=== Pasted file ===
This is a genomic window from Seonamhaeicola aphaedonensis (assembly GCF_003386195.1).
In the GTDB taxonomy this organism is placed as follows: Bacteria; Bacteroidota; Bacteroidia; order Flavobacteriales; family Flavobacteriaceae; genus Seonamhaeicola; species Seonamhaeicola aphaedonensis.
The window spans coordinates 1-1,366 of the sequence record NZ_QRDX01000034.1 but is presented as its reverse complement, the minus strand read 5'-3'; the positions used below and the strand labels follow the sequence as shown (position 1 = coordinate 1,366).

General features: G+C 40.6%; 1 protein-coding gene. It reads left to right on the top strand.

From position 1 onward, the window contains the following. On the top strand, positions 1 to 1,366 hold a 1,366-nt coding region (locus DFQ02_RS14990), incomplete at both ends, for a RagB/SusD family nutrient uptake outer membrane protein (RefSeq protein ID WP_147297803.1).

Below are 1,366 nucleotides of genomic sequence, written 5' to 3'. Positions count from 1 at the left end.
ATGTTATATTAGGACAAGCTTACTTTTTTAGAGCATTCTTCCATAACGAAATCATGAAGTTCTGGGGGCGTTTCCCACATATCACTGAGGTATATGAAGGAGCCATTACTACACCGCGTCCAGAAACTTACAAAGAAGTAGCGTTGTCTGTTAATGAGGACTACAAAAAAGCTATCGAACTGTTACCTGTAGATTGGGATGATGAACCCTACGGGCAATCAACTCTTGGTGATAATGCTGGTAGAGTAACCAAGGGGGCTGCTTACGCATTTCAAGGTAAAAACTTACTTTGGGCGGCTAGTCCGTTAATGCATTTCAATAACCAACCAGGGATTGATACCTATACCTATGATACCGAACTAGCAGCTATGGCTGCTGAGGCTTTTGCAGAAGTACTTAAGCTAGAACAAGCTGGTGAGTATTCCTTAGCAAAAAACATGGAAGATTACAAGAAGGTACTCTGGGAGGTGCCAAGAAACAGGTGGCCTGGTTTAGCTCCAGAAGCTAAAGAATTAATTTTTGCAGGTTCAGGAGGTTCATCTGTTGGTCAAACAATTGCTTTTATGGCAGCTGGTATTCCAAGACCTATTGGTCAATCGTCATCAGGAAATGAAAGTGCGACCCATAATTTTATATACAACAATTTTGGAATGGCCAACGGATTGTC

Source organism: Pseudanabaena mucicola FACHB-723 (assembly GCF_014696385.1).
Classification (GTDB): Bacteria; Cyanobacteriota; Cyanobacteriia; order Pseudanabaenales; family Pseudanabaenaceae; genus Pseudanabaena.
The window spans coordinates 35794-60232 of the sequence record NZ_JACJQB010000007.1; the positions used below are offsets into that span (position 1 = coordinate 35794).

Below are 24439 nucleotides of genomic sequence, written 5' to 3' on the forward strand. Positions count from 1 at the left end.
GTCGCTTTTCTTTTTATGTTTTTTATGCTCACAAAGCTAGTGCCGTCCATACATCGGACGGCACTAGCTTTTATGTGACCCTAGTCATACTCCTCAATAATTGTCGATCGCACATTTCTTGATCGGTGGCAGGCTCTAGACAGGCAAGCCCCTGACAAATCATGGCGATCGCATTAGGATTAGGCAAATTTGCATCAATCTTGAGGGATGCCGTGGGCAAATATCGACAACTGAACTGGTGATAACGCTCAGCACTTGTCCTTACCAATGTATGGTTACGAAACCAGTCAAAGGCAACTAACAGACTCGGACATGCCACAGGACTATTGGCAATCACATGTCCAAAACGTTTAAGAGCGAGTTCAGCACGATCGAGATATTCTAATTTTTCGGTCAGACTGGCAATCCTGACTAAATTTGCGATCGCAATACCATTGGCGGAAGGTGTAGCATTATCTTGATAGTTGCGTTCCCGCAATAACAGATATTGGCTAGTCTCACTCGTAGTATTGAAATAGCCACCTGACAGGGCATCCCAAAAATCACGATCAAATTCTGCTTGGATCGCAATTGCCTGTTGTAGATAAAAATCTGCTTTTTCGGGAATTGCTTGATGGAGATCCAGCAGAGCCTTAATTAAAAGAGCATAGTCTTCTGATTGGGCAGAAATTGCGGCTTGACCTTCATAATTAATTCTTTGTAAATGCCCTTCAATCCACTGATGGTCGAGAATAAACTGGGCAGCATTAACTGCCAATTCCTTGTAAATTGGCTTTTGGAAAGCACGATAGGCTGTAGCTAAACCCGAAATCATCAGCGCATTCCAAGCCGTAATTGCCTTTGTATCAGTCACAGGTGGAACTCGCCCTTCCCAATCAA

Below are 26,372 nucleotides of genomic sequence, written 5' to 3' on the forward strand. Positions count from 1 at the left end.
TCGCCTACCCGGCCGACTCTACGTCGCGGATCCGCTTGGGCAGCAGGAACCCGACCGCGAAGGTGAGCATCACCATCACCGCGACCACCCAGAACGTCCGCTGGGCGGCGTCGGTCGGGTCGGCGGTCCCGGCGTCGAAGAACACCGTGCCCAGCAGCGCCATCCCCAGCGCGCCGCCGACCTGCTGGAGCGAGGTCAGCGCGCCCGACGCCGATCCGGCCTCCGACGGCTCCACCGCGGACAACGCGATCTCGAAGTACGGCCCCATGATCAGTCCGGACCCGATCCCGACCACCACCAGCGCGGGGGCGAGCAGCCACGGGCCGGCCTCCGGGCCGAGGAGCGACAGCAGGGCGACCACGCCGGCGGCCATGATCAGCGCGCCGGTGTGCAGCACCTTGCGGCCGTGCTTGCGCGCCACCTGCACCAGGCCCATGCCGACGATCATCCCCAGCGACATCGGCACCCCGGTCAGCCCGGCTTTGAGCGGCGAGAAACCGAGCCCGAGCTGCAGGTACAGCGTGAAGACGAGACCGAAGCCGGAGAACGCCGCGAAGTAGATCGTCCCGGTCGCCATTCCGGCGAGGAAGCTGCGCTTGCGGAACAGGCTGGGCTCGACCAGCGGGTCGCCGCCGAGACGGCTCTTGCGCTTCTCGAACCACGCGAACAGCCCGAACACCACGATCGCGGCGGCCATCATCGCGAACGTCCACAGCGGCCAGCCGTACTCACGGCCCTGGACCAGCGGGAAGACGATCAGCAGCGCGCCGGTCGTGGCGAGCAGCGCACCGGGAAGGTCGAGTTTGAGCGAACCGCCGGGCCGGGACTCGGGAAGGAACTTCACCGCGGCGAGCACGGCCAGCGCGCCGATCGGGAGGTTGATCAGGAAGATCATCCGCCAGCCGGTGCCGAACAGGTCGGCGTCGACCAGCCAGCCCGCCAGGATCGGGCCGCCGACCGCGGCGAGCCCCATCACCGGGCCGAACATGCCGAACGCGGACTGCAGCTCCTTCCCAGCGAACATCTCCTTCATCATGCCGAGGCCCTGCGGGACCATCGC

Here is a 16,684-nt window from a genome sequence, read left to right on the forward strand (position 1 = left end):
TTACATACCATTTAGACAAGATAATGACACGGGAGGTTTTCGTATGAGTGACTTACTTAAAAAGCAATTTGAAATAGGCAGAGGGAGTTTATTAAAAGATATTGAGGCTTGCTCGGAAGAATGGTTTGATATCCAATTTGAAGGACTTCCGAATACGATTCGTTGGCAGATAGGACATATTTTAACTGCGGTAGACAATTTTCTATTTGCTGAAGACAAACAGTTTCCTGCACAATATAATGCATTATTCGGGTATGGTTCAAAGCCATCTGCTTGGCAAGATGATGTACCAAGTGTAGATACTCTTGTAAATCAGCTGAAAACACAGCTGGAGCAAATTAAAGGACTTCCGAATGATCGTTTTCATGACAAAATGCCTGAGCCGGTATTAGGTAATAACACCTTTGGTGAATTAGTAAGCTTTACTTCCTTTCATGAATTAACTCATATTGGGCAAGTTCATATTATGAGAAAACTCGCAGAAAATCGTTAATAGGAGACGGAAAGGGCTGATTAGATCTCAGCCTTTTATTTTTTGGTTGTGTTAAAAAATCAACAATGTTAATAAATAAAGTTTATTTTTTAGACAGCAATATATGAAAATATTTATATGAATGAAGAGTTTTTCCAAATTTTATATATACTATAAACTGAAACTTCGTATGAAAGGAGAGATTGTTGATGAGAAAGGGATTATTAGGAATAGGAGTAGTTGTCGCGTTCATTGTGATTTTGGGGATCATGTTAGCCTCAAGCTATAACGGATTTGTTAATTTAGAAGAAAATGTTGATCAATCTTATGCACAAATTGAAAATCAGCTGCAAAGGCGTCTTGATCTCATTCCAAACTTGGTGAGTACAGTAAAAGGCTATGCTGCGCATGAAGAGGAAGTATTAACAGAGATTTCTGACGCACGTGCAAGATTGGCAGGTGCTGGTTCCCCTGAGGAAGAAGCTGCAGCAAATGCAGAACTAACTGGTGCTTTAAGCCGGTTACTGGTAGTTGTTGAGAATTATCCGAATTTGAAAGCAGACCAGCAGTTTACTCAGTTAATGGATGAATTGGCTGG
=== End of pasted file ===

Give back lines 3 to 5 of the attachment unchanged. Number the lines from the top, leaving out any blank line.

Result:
The window spans coordinates 1-1,366 of the sequence record NZ_QRDX01000034.1 but is presented as its reverse complement, the minus strand read 5'-3'; the positions used below and the strand labels follow the sequence as shown (position 1 = coordinate 1,366).

General features: G+C 40.6%; 1 protein-coding gene. It reads left to right on the top strand.

From position 1 onward, the window contains the following. On the top strand, positions 1 to 1,366 hold a 1,366-nt coding region (locus DFQ02_RS14990), incomplete at both ends, for a RagB/SusD family nutrient uptake outer membrane protein (RefSeq protein ID WP_147297803.1).